• Transaction database:Figure 4 (a) illustrates an example of a microarray data matrix with relative gene expression values. The genes are treated as items, while the array of samples are treated as transactions. As the microarray data consists of continuous attributes, it needs to be discretised and treated as categorical attributes. Figure 4 (b) shows an example of microarray data that had been discretised into a binary matrix. In discretisation, a certain cutoff value is applied, where an expression value that is above the cutoff value is considered highly expressed and is assigned a value of 1. Otherwise, it is considered highly repressed and is assigned a value of 0. Discretised microarray data matrix can be further transformed to a transaction table, as shown in Figure 4 (c).

  • Item: An item is an attribute-value pair of the form (gi, v), where gi G is an attribute taking a value, v, such as an expression value. In certain cases, an attribute can also take multiple values.
  • Itemset: An itemsetX, where X G is a set of zero or more items. A k-itemset is an itemset that contains k items, such as {Gene A, Gene C, Gene D} is a 3-itemset.
  • Class Associative Rule: A class associative rule is an implication expression of form X y, where X G, y C, and G C = . The left-hand side itemset is known as the antecedent, while the right-hand side itemset is known as the consequent. The consequent of a CAR must be an itemset with a single item from the class label of set C. X and y are non-overlapping item sets.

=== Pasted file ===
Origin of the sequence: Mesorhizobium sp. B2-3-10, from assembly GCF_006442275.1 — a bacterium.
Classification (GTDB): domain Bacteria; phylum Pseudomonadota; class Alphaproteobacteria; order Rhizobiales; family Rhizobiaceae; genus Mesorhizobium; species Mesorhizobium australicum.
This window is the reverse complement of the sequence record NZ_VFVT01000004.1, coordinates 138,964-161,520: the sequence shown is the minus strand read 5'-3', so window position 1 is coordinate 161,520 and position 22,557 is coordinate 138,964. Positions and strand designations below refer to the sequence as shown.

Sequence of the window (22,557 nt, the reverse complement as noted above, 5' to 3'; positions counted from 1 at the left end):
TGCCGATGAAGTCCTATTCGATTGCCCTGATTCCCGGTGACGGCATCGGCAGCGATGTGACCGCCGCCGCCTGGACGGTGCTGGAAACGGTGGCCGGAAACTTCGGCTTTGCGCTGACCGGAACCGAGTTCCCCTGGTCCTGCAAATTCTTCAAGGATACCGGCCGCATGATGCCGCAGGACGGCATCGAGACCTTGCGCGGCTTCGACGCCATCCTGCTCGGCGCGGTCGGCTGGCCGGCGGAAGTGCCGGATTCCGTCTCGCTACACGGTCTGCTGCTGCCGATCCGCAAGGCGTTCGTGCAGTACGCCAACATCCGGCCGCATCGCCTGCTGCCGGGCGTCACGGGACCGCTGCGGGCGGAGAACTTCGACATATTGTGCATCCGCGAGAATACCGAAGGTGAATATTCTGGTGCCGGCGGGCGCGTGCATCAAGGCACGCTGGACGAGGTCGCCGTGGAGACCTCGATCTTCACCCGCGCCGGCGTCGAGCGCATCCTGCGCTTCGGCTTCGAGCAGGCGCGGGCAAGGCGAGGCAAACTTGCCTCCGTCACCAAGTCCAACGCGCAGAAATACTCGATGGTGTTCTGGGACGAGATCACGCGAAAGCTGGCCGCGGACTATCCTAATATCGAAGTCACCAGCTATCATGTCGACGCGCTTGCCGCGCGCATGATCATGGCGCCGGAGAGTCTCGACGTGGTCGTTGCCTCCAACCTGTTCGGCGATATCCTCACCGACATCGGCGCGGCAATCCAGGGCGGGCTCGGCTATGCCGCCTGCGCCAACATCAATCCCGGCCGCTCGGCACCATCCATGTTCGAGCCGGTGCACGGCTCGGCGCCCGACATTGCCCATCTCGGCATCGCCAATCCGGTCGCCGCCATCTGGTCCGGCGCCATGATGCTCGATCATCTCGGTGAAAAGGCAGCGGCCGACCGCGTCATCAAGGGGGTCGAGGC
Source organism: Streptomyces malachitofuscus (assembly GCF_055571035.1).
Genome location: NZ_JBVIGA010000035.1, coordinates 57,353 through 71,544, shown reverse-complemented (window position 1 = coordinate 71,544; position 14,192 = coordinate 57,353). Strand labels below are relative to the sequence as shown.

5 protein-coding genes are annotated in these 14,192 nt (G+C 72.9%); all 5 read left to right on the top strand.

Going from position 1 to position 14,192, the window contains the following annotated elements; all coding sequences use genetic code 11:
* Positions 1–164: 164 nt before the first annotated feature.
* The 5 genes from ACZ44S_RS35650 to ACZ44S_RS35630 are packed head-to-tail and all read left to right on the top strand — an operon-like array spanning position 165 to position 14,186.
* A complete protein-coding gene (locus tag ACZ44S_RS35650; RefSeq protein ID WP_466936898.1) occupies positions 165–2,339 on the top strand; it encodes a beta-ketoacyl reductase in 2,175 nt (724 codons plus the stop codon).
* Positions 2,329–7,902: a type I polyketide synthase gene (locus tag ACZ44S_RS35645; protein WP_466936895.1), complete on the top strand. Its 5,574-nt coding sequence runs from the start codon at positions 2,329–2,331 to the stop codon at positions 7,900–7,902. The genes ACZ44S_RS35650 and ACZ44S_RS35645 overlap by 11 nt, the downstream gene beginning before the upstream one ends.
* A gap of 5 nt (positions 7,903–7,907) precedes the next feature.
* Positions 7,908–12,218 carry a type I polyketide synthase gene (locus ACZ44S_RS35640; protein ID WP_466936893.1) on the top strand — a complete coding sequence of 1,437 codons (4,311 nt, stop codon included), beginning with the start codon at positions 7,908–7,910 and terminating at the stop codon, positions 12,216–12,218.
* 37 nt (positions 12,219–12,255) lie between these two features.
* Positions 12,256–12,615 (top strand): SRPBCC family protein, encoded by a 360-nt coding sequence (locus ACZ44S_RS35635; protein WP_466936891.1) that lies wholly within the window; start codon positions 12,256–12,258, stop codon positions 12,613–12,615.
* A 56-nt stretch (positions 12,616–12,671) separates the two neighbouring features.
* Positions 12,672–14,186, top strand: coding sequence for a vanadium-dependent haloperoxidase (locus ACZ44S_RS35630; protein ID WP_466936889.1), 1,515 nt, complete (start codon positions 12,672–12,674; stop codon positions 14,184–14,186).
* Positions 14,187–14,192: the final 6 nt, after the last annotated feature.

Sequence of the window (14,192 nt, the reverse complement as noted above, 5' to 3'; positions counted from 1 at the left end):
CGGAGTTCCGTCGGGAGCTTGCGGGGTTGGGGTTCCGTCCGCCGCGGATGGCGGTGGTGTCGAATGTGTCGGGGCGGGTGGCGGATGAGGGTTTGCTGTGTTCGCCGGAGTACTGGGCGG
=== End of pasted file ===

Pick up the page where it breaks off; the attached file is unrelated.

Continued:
• Support: The support of a CAR, X->y is defined as the percentage of transactions in the database that contain X and is associated with class y, which is supp(X Y) = count(X y) / count(X). Support is an important indicator to show the frequency of occurrence for a rule. Non-frequent rules that did not satisfy user-defined minimum support can be pruned out as their occurrence could be simply due to chance.
  • Confidence: The confidence of a CAR, X->y is the percentage of transactions in database that contain X also contain class y, which is conf(X Y) = count(X Y) / count X). Confidence indicates the predictability and reliability for a rule. Therefore, rules that did not satisfy user-defined minimum confidence can be pruned out.

In the past few years, there are also efforts directed toward knowledge-driven or integrative analysis, which combines microarray data with other data sources, such as prior biological knowledge. An integrative analysis in data mining means to combine heterogeneous data, information and knowledge for the generation of higher-level knowledge and new testable hypotheses. An integrated system of multiple types of high-throughput functional genomic data is expected to facilitate fast, accurate, systematic identification and prediction of highly complex biological data. To achieve that, sophisticated computational and analytical methods are needed to overcome current challenges by increasing the sensitivity and specificity in high-throughput data. Diverse genomic data such as gene ontologies, protein-protein interactions and KEGG pathways are integrated by computational methods to create new integrated data with functional relationships between genes. These integrated data can then be used for microarray data classification, and evaluation is done using cross-validation or using a test set of labelled data.